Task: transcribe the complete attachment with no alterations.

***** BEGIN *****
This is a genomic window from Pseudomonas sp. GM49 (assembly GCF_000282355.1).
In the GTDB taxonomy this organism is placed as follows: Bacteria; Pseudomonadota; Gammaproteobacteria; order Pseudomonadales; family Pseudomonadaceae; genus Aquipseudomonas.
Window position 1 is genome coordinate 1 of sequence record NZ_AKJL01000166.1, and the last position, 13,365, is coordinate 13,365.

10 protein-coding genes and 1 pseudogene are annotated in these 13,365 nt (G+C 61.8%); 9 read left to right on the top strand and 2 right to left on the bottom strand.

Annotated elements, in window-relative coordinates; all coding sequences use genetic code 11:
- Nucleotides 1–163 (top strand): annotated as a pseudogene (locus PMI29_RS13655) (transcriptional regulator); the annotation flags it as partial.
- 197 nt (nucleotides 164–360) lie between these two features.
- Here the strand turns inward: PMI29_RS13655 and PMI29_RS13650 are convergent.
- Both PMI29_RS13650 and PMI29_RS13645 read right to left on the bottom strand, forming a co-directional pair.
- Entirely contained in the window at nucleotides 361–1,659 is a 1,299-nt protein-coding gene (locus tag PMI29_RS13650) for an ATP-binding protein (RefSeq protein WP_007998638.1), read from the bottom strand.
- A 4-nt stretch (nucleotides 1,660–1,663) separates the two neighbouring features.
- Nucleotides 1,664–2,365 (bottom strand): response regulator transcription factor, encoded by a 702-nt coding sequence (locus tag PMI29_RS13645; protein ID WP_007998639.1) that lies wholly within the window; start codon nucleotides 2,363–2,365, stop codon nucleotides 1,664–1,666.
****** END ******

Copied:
This is a genomic window from Pseudomonas sp. GM49 (assembly GCF_000282355.1).
In the GTDB taxonomy this organism is placed as follows: Bacteria; Pseudomonadota; Gammaproteobacteria; order Pseudomonadales; family Pseudomonadaceae; genus Aquipseudomonas.
Window position 1 is genome coordinate 1 of sequence record NZ_AKJL01000166.1, and the last position, 13,365, is coordinate 13,365.

10 protein-coding genes and 1 pseudogene are annotated in these 13,365 nt (G+C 61.8%); 9 read left to right on the top strand and 2 right to left on the bottom strand.

Annotated elements, in window-relative coordinates; all coding sequences use genetic code 11:
- Nucleotides 1–163 (top strand): annotated as a pseudogene (locus PMI29_RS13655) (transcriptional regulator); the annotation flags it as partial.
- 197 nt (nucleotides 164–360) lie between these two features.
- Here the strand turns inward: PMI29_RS13655 and PMI29_RS13650 are convergent.
- Both PMI29_RS13650 and PMI29_RS13645 read right to left on the bottom strand, forming a co-directional pair.
- Entirely contained in the window at nucleotides 361–1,659 is a 1,299-nt protein-coding gene (locus tag PMI29_RS13650) for an ATP-binding protein (RefSeq protein WP_007998638.1), read from the bottom strand.
- A 4-nt stretch (nucleotides 1,660–1,663) separates the two neighbouring features.
- Nucleotides 1,664–2,365 (bottom strand): response regulator transcription factor, encoded by a 702-nt coding sequence (locus tag PMI29_RS13645; protein ID WP_007998639.1) that lies wholly within the window; start codon nucleotides 2,363–2,365, stop codon nucleotides 1,664–1,666.